Delegate, Delegate, Delegate!

You can't do it all on your own. You need help. Yes, you do.

I was listening to the recent episode of Michael Hyatt’s excellent podcast This is Your Life yesterday, and the topic was on delegation. The fine art of delegation, to be precise. This resonated with me because that’s exactly what I’m beginning to learn how to do.

I’ve been a “solopreneur” for quite some time now, and while I’ve often worked with clients or fellow team members on a variety of projects, I’ve rarely had the chance to delegate. In other words, I haven’t had the luxury of mapping out a sequence of tasks that need to be performed, and then deciding which ones are best suited to someone else and which ones I can handle myself. Either the tasks are being handed to me after that decision was already made, or I’m handling all the tasks after I map them out myself.

This year, my three-word mantra is Value, Amplification, Creativity. As part of living that out on a regular basis, I’m determined to get clear on where exactly I’m adding the most value to a project, and then in addition deciding who else can add value to the project in their own unique way. I may be good at a lot of things, and I may be merely OK at others, but I’m great at only a small number of things. The things I’m only OK at, I most certainly should delegate to others. The things I’m good at, well, it’s a toss-up. However, I should delegate some things I’m good at in order to focus on the things I’m truly great at. I need to learn how to say no in order to say yes to what’s truly important.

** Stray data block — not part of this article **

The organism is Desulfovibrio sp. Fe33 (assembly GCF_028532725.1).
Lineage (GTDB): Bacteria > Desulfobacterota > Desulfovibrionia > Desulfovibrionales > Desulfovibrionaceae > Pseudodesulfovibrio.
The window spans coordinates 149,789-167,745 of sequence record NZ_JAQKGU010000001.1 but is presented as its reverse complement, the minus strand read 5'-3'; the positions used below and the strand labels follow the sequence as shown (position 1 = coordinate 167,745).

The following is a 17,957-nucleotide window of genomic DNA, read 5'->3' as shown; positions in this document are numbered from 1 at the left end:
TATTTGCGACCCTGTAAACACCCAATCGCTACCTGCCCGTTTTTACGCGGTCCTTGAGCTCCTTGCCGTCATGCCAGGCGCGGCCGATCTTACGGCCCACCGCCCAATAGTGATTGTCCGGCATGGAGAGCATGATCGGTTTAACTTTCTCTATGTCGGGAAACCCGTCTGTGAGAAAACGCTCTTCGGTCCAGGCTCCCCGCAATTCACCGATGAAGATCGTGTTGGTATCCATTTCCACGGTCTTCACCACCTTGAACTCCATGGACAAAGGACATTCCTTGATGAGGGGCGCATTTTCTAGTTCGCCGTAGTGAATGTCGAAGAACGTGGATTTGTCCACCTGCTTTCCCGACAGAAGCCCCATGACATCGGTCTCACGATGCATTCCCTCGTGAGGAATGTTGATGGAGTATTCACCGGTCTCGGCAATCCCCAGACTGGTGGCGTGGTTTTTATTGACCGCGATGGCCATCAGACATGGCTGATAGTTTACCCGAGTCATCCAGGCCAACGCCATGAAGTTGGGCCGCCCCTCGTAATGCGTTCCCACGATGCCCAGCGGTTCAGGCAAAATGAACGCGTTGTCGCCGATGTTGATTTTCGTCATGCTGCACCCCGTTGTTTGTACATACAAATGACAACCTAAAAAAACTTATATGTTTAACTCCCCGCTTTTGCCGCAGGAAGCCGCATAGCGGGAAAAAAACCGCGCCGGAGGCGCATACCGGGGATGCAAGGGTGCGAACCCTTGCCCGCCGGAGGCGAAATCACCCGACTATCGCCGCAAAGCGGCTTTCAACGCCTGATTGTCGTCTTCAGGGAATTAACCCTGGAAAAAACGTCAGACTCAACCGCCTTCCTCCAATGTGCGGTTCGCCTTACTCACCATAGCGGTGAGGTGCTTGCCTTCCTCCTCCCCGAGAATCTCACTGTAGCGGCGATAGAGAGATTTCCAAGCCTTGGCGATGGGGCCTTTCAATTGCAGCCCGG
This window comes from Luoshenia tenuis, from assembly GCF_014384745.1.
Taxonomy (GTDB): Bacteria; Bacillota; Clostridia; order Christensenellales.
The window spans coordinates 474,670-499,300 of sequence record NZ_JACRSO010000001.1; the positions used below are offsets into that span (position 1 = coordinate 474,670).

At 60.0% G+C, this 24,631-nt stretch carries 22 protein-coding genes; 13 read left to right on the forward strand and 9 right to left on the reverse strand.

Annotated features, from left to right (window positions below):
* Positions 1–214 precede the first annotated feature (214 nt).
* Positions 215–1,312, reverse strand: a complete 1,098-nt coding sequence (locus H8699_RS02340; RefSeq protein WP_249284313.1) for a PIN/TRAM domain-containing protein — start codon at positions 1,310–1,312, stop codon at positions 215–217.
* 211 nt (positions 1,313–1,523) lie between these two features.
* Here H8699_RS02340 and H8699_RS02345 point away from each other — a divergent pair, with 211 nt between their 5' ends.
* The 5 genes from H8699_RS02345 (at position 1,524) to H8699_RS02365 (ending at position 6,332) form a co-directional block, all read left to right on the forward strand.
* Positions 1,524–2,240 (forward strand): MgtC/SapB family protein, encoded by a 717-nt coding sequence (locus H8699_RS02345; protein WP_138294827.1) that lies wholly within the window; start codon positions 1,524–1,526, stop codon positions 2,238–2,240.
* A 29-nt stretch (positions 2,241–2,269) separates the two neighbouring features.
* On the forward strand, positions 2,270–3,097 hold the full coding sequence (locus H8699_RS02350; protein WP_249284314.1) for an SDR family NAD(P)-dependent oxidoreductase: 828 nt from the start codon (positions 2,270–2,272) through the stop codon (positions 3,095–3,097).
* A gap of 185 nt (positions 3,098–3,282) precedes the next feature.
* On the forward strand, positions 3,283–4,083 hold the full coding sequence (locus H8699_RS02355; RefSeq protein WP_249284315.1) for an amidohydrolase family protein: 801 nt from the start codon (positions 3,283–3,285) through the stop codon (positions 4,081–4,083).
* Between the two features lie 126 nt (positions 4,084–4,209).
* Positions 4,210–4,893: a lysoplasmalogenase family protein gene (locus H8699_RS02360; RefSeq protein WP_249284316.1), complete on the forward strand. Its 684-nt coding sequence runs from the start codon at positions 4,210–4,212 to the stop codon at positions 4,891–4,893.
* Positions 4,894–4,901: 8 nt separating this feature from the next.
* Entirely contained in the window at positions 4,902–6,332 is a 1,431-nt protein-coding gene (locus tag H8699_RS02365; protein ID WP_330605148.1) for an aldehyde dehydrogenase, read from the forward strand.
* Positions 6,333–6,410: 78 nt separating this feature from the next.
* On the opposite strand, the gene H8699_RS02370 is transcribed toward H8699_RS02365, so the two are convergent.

That’s why, for example, I recently hired on a new content developer for my media company North Bay Startup. It’s not that I can’t write, of course – after all, I have this blog! – but I want to stay focused on my design work and my podcast, and delegate the writing of startup resource guides and other educational information to someone who’s great at research as well as technical/business writing. By saying no to writing these materials myself, I can say yes to putting more effort into other aspects of the company that need my full attention.

What are you really good at? What really matters to you? On the other hand, what are some things you might be able to delegate? What are you only OK at, or even good at, that if it was offloaded to somebody else it would free you up to focus on the really important stuff? Ask yourself these questions, and you may be surprised to find a whole new world of possibilities opening up before you.


Credit: Illustration by Margarit.Ralev.Com

Jared White